But that's life. And it's a good life.
This morning I was listening to the radio and the last broadcast of one of my WKAR colleagues, Melissa Ingells Benmark, who is retiring after 26 years at the station. (You can see from the comments on the link how much she'll be missed!) Melissa hosted our "Morning Edition" program and was a wonderful radio producer who could tell remarkable stories with only her voice, the sounds of the world and a good interview or two. She's also a wonderful person who is way to young to retire and I suspect someday, somewhere, I'll hear her voice again!
It reminded me that two years and two months from this day -- Friday the 13th -- that I retired from WKAR. When I left I was sick, I was stressed out. Management changes that directly affected my job, layoffs and illness had stopped my happy heart from singing and life felt precarious. I haven't spoken about this often except to close friends but there were days when I would begin to cry before I even arrived at the office, then stay in the parking ramp sobbing in the car, until I could pull myself together enough to go inside. I looked terrible and I felt worse. It was a nightmare.
I was tired. I couldn't sleep and I had little energy left to simply live my life.I'd like to think I put a good face on it but my friends and family will tell you that I'm not that good an actress and make-up only goes so far. I was done in, as they say. Everything gone but the core. And while I'd try to smile, even that was an effort.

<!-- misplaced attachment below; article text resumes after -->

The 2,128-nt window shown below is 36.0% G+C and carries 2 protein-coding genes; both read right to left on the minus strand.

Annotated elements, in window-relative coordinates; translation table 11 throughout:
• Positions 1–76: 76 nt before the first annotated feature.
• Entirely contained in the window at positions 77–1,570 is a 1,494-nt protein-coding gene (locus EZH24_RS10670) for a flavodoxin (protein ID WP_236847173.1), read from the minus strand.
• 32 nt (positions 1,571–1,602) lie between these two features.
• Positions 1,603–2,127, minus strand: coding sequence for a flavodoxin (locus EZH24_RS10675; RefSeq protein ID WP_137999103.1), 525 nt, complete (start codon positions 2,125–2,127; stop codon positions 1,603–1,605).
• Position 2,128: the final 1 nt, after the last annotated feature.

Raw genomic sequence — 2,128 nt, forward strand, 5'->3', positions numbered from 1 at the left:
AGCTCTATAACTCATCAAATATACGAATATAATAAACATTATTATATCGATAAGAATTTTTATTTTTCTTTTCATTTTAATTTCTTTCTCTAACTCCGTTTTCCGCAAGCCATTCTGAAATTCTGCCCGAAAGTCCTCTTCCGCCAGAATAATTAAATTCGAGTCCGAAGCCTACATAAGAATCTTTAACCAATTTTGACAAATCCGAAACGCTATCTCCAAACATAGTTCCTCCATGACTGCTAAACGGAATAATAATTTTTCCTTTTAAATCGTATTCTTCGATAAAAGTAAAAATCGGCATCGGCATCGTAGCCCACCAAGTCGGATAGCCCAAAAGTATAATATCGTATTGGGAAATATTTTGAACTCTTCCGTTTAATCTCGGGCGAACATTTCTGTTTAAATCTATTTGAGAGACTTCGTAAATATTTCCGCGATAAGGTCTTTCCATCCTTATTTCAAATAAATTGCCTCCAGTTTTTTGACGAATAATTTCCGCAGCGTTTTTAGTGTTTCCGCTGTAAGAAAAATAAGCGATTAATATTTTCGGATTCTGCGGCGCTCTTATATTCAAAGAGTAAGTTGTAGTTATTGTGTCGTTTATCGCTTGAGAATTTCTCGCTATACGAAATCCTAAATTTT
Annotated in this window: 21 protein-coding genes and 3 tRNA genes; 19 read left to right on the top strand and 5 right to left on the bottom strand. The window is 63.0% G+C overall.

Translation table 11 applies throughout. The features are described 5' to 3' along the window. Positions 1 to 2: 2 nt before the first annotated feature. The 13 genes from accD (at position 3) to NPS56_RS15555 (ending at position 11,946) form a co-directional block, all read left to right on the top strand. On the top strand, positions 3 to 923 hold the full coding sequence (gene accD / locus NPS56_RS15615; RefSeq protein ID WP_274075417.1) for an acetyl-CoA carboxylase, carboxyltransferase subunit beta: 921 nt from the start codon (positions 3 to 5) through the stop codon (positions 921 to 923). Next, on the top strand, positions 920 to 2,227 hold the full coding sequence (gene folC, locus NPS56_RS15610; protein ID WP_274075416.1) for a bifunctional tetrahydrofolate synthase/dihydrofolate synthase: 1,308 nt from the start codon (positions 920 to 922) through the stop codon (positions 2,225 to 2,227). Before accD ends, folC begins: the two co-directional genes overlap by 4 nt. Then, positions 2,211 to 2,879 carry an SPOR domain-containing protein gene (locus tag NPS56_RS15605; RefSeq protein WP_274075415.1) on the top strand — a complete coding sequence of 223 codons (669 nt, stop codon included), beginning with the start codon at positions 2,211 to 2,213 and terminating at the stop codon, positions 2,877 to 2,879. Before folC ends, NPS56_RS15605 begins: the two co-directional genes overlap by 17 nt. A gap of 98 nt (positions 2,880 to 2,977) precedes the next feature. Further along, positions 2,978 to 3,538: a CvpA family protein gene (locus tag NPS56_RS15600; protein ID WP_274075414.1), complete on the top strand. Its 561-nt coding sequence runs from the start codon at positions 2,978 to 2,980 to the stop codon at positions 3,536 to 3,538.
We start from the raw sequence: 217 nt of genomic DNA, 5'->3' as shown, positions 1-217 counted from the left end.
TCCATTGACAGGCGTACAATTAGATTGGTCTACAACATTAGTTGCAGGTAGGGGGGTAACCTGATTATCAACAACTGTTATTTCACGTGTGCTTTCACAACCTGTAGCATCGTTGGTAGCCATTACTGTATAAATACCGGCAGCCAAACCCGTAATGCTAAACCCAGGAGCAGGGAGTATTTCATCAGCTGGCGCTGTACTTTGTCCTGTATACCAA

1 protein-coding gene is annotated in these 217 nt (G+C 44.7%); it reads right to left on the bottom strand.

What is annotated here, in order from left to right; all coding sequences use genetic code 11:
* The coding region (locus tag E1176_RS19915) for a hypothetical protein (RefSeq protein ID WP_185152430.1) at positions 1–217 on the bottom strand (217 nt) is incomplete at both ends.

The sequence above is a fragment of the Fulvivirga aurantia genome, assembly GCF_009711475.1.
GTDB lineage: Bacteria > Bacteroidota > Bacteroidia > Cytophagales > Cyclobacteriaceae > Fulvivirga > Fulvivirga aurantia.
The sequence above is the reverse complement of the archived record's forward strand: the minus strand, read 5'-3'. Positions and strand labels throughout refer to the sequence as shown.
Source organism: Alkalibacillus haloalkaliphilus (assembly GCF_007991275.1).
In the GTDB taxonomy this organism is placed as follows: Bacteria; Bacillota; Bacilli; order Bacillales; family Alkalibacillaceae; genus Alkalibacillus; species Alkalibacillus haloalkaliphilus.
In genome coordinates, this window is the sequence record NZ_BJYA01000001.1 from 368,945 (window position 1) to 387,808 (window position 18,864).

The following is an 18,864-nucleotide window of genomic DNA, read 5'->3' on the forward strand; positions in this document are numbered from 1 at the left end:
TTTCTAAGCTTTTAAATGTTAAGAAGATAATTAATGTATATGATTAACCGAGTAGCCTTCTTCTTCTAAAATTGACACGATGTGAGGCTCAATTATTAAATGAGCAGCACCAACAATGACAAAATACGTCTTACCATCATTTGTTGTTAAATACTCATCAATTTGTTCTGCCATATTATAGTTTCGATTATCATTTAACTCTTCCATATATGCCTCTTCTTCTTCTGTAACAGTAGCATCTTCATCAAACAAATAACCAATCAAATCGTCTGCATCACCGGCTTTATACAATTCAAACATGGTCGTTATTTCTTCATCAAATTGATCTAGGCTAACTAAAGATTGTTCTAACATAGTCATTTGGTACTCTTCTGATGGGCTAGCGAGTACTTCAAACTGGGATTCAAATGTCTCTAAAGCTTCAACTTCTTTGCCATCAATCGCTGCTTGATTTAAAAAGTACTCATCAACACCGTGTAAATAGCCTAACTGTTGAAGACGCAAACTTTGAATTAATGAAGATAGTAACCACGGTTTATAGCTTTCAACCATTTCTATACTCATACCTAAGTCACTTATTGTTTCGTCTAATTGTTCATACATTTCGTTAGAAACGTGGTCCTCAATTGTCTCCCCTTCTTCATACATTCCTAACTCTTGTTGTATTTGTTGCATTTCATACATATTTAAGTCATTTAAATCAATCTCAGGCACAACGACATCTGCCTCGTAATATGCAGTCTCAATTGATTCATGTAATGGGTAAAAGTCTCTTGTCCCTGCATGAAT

It's a strange feeling when you can no longer do well what you love and what you've worked at for so many years. Oh sure, I could still write a good press release, edit a magazine, coordinate events and do pledge breaks with the best of them. But because I felt that I looked terrible, sounded worse and coughed constantly (and let me tell you, I am more than aware of how annoying that is). I felt as if I no longer could be the me I wanted to be.
It wasn't that my colleagues were anything less than supportive. I worked with wonderful people and leaving them was terribly difficult.They were my work family and we were like every dysfunctional family -- we loved, disagreed, supported, helped and learned from each other. But I felt as though I was letting them down -- whether they did or not.
Yes, there are down days. But I control my time. If I need to sleep in because I had a bad night, I do. If I have to stop in the day to nap, I can (though I rarely do that!). I have time to do the things I'd put on the back burner before. I might take a class or workshop that meets on a weekday, do art while it is light, go to store when it's not crowded, cook more for Rick (and myself), hit Trader Joe's on a weekday, spend long, continuous days at the lake or take a road trip and not have to worry about catching up with anything more than the mail and the New York Times.
Life is good. I haven't been really sick since I retired. There's the this-and-that of life (I just wrapped up a few months of physical therapy for my back and shoulder) but I expect that. To be honest, I expected worse. Yes, life is very good.
Someone told me I should write the book about happy retirement. I probably could but the truth is that everyone's retirement will be different because we are all different and everyone's situation is different. I was fortunate because my university had a fine retirement program and I don't have to panic so much about finances as some. That said, I have plenty of friends who had different retirement plans and they're faring well too.